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Oct 25, 2004 01:08 AM

Aji Sauce -- Pollo Ala Brasa

  • j

Does anyone know what is the basis for the green aji or ajo sauce (is that correct??) served at Pollo Ala Brasa with the rotisserie chicken? It's spicy, I think it's origin is Peruvian, and it has the consistency of a negro or verde salsa. Any insight appreciated . . . thanks.

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  1. I've looked all over the web for a recipe for this sauce, called "aji" in the local Peruvian restaurants, to no avail. As far as I can tell, "aji" is just a generic word for chili pepper in Peru. Obviously the sauce we're talking about has chili, garlic, cilantro, and other stuff in it.

    Maybe a post on the General Topics board would yield better information. Meanwhile, I get my supply of "aji" sauce at my local El Pollo Inka; they'll pack as much as you want in a carton and it lasts a pretty long time in the refrigerator.

    7 Replies
    1. re: Christine

      Here's a link to an older CH thread on the subject.


      1. re: Christine

        Here's a Peruvian recipe site which I got my tried and true recipe for Lomo Saltado. They also have a page about ajis and salsas.


      2. re: Christine

        I think the green could be from a peruvian herb - huacatay. IF you go to catalina market on Western south of Santa Monica blvd, they have a line of prepared peruvian foods and ingredietns in jars and cans.
        1070 N WESTERN AVE

        1. re: Jerome

          As I search the web, again, I see hundreds of recipes for different "aji" sauces. Some with a bit of huacatay, some not. Some with cilantro, some with no herbs at all.

          Even though I've done this before, with no success, I decided to call El Pollo Inka again to find out what's in that stuff. I called four of their restaurants and got a little variation from each person, but the consensus was that these ingredients are in their aji sauce:

          Iceberg lettuce (!)
          lime juice
          garlic powder

          One of the people I spoke with was sure that both mustard and mayonnaise are in the sauce, but the restaurant I called right after that did not agree. All of them said that no huacatay was added to the sauce.

          Maybe this'll help put us on a new track for the real recipe. In the meantime, I'll continue buying it from the restaurants.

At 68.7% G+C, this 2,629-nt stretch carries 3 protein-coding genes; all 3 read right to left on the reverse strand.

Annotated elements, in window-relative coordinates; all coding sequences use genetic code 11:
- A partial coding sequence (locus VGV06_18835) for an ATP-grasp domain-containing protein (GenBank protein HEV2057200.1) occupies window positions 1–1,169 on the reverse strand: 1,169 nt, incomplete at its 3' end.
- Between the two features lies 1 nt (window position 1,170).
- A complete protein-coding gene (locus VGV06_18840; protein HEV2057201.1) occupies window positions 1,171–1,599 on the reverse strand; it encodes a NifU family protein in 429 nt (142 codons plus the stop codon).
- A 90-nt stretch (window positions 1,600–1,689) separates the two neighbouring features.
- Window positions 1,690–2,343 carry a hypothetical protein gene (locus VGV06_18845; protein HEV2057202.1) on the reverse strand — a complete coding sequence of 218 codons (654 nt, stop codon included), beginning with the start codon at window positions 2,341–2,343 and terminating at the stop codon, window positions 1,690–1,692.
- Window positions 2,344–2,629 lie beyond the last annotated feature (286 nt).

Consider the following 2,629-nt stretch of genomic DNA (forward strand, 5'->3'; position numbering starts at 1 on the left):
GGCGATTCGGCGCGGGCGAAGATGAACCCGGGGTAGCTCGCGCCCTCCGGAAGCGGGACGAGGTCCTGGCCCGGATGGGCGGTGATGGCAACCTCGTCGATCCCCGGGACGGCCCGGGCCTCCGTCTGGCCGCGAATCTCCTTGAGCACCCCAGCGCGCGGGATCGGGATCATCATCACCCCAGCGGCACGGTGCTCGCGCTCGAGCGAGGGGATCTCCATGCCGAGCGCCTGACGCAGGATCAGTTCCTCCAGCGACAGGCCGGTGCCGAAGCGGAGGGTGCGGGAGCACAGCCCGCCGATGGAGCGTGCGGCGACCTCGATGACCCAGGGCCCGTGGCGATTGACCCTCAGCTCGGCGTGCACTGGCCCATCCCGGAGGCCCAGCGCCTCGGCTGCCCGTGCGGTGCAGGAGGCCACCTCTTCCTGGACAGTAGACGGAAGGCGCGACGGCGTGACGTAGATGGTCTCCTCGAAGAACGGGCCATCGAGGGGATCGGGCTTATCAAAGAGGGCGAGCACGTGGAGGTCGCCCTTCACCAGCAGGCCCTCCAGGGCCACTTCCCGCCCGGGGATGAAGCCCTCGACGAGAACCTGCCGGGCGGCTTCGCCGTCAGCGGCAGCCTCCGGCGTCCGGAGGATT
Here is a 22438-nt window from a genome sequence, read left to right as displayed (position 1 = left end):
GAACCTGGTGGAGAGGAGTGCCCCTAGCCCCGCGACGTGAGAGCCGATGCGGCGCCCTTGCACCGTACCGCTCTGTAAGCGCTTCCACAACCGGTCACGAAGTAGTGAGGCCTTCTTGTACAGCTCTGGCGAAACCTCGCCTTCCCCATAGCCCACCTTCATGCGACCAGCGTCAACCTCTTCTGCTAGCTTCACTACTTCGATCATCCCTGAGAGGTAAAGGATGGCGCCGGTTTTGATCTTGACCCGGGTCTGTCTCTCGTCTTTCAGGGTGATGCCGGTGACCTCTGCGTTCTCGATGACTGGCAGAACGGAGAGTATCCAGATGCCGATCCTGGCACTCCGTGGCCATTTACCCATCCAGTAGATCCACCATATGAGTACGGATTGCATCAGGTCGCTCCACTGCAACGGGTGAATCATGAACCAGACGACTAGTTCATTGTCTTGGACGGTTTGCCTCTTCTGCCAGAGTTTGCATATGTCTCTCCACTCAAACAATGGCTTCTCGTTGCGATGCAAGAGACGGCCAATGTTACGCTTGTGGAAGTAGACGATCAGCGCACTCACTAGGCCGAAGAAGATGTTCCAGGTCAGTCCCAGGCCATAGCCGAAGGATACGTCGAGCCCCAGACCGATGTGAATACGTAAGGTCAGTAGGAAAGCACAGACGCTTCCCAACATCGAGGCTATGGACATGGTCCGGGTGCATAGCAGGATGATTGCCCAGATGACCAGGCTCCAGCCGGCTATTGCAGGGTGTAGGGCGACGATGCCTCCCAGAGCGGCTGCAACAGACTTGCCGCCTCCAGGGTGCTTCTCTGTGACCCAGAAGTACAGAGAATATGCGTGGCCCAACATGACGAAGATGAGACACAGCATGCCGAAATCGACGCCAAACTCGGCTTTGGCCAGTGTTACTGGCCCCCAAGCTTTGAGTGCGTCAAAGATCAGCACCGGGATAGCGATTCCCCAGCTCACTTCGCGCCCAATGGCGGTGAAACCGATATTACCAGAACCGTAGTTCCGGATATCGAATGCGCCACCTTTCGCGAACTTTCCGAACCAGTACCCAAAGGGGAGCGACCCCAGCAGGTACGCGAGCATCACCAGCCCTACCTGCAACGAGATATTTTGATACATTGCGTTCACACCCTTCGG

1. re: Christine

            Nice investigative work. I love that aji from El Pollo Inka. If anyone tries the combo of ingredients be sure to post your results.

            1. re: Christine

              Nice investigative work. I love that aji from El Pollo Inka. If anyone tries the combo of ingredients be sure to post your results.

              1. re: Christine

                Well you inspired me, Christine. So if any spanish speaking cooks are interested, here's a recipe for chicken in huacatay sauce (mani is peanuts, - kinda cool sauce for stewed as opposed to roasted chicken)

          2. 8 jalapeƱo peppers seeded (wear gloves)
            1 bunch spring onions (top and all)
            1/3 bunch cilantro leaves
            1/2 large lemon
            1/4 cup water
            1/2 cup oil
            1teaspoon of salt (more if it's too spicy)
            Put water, jalapeƱos, onions and cilantro in blender. while blending pour in oil, then lemon juice and salt. Blend until smooth. Yummy!

            2 Replies
            1. re: Bettytaylor

              This looks about right to me, based on what I get at my local Peruvian chicken place. The recipes that include mayo and sour cream, while I'm sure delicious, aren't what I have come to expect and love from "Peruvian green sauce."

              1. re: tcamp

                Yea, for some reason it seems like my local green sauce doesn't have much oil, mostly pureed peppers of some sort. I wish I could figure it out.

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